Recall if you will the devastating massacre that occurred during a midnight premiere of the Batman film “The Dark Knight Rises” in a movie theater located in Aurora, Colorado. On July 20, 2012, James Holmes opened fire on an audience, killing twelve people and wounding 70. Although Holmes was found guilty on 165 counts and sentenced to life in prison without parole, it does not come close to remedying the pain and suffering felt by victims’ family, friends and community of Aurora.
According to the Denver Post, nearly 60 survivors and their families filed lawsuits against the owner and operator of the Century 16 movie theater, Cinemark. The victims argued that Cinemark should have had armed guards, especially when the theater was expecting nearly 1,000 guests. In May, however, a jury returned a verdict that the company could not be held liable for the attack because its size and scale was so unpredictable that neither the theater managers nor security could have prepared for it.
Now, the theater conglomerate is seeking as much as $700,000 from the victims and their families to help recover its legal costs.
Per Colorado’s court rules, the winning side of a civil case is able to recover its litigation costs, which includes a bill for $700,000 filed by Cinemark’s lawyers in Arapahoe County District Court. According the Associated Press, this cost covers the expense of preserving evidence, maintaining records, travel and other miscellaneous expenses.
The company has received significant backlash from the request, especially on social media. California Lt. Gov. Gavin Newsom called the action, “shameful,” encouraging others to boycott Cinemark. Likewise, an attorney for the survivors, Marc Bern stated that this “is an outrageous attempt to keep the plaintiff’s from appealing.” Bern filed an objection as of last week stating the amount was unfair and that “[m]any of the costs claimed by Defendants were not reasonable and necessary on their face.”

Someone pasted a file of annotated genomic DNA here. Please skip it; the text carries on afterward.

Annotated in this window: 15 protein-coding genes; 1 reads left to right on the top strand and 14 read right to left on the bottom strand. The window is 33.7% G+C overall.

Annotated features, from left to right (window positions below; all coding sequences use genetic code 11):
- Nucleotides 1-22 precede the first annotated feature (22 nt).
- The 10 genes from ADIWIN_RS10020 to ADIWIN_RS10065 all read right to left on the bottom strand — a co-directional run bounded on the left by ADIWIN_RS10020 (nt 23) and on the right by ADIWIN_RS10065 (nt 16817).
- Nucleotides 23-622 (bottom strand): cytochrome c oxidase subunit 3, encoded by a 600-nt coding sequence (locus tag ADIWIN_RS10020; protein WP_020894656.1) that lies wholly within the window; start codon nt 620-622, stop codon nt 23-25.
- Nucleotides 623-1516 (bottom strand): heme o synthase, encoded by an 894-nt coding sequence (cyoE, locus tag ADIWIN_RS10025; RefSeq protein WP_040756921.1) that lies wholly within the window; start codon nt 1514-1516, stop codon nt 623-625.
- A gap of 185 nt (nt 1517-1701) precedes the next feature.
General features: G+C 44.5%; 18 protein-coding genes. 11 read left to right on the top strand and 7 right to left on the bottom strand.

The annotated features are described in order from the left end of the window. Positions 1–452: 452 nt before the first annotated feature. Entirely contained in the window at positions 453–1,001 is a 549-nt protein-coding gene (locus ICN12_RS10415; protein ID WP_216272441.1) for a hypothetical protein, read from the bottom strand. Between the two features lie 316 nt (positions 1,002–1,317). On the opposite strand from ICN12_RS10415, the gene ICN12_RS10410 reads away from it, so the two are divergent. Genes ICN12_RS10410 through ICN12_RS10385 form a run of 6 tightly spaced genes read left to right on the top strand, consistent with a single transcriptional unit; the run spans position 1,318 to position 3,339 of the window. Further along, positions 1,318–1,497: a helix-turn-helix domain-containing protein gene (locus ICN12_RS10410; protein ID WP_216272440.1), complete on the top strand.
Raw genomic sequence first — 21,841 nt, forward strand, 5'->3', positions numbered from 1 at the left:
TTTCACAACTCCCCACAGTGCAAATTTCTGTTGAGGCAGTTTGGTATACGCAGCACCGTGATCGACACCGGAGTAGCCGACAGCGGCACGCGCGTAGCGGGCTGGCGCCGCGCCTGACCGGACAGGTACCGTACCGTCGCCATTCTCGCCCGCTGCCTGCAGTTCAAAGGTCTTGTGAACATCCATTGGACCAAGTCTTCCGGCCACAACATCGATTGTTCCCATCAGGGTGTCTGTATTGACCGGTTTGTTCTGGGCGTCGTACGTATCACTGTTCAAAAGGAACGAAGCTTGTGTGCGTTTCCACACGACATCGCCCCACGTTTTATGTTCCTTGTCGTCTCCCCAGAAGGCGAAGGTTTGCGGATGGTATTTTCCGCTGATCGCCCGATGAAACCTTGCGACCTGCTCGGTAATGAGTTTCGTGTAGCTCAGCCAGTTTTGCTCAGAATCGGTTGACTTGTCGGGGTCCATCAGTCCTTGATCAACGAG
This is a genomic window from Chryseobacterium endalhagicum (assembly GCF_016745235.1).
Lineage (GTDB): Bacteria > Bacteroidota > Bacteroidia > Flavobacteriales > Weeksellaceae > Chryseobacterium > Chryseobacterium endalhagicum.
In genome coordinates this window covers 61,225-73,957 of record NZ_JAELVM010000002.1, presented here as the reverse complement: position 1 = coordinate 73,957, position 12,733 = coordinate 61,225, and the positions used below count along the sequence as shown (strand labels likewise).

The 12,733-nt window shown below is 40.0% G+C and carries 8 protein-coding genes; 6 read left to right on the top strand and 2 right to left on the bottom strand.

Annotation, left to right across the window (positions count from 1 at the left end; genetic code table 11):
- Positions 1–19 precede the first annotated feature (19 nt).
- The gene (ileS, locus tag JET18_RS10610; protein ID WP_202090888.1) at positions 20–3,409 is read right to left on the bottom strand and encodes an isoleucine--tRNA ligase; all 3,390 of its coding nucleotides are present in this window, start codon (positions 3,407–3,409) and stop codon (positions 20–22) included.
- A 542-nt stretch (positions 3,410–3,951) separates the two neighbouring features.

A judge will soon rule on matter of costs and, regardless of the ruling, the Plaintiffs do intend to appeal the finding of no fault against Cinemark.
The ruling that Cinemark is ultimately not responsible in any way for the shootings may be upheld. And frankly, not fully abreast of the facts that were put before the jury, it may be a just verdict. But the taxing of litigation costs to the victims of a tragedy such as this, merely because they seek legitimate redress under an ultimately insufficient legal theory, is patently unjust.
Such policies discourage victims from pursuing justice in cases where their claims are legally sufficient. Further, large corporations such as Cinemark are always the least cost insurer as against both the substantive risk and the related litigation risk. Victims such as the Plaintiffs in this case should not be forced to assume the risk of Cinemark’s litigation expenses where those should be, for Cinemark, both a regular cost of doing business and a risk against which they are insured. Cinemark’s decision to pursue these fees is tone death and the policy that allows it is contrary to the American system of jurisprudence in which both parties generally are responsible for their own costs. Policies like this are a risk to open courts and should be disfavored in most every instance.